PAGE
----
Really, I think everything has its share of compromises, be it headphones, IEMs, or speakers. Some people can't stand the feeling of stuff shoved into their ears, while others can't get a good fit with IEMs for whatever reason. Also a lot of IEMs create a vacuum-type sensation that can be very distracting. Most IEMs can't replicate the spaciousness of fullsized headphones, and for some people the overall size of the soundstage is really important, even if it means instruments sound like they're clustered on either side. I'm not one of those people however. Cohesiveness of the soundstage and the relative positions of one instrument to another are more important to me.
I'd also argue for another parallel between IEMs and speakers: physicality. With speakers, your body feels the sound. Even the bassiest headphones lack that bodily impact that speaker bass has (with the exception of the H2+ perhaps, but again, that's basically a pair of little speakers dangling on the sides of your head). IEMs have that bodily impact, but on a much smaller scale. Stuff like FAD's BAM can actually be felt... you can feel the air being moved.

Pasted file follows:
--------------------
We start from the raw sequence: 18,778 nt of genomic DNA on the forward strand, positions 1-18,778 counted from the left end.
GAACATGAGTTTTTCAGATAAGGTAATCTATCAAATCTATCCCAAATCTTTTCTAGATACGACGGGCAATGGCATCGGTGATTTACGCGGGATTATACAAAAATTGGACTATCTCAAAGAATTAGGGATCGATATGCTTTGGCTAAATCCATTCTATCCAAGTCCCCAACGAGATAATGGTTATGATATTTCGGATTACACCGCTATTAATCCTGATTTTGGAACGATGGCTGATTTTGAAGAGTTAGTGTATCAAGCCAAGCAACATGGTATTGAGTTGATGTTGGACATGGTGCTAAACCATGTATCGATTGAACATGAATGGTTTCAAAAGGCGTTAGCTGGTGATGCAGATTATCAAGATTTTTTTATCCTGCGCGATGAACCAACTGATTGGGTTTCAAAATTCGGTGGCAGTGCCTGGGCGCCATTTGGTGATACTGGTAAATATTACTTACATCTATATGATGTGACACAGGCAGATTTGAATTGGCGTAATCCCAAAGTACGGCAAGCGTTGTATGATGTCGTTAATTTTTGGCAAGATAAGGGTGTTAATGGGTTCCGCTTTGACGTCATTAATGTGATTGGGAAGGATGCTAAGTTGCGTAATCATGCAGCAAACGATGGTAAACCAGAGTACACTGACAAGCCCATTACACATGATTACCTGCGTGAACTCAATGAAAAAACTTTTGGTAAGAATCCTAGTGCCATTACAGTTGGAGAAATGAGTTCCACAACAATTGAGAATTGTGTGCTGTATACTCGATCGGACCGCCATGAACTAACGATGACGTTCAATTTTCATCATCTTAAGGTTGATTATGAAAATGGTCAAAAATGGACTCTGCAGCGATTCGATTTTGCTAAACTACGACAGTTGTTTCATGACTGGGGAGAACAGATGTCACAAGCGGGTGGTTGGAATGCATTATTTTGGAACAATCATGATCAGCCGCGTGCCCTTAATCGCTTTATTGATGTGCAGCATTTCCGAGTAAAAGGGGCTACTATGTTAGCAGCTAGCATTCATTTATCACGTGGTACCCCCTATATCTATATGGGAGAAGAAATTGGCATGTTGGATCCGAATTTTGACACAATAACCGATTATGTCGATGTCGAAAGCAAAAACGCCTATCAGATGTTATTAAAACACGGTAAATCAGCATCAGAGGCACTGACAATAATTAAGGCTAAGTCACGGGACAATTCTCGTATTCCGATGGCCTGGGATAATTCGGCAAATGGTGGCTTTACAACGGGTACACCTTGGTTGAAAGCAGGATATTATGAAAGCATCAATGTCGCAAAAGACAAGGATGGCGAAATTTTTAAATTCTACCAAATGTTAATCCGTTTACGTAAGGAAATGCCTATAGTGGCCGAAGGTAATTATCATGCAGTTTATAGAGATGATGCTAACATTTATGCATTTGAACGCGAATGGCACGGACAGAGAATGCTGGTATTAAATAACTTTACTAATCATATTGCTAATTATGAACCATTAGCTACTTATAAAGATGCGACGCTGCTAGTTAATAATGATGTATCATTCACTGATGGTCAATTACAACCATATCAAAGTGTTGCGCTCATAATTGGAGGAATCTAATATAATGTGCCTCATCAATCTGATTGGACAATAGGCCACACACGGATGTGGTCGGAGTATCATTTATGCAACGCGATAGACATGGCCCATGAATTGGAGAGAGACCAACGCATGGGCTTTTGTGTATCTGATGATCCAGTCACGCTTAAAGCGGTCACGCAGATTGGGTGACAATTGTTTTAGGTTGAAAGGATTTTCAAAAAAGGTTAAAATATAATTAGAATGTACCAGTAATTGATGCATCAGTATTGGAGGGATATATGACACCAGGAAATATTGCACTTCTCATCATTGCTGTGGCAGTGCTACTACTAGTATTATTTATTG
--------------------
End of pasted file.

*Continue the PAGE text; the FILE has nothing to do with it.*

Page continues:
People have the misconception that IEMs are going to be inferior to fullsized headphones, that for the same amount of money you get more with headphones when the opposite is actually true (you can buy more IEM for your money). I guess in part it's a psychological thing, because IEMs are smaller, and bigger is often seen as better? Plus there's the idea of compromise. Obviously if it's portable and small, there has to be a catch or something. Also it wasn't long ago that many IEMs did suck, and your money didn't go very far. Things have most definitely changed however. I think IEMs are one of the areas in this hobby where innovation is strongest, where there's genuine improvement in products from one year to the next.
I agree. It's not always about the size. It's the motion of the ocean lol ;)
One reason why I left full size cans and much prefer high end IEMs.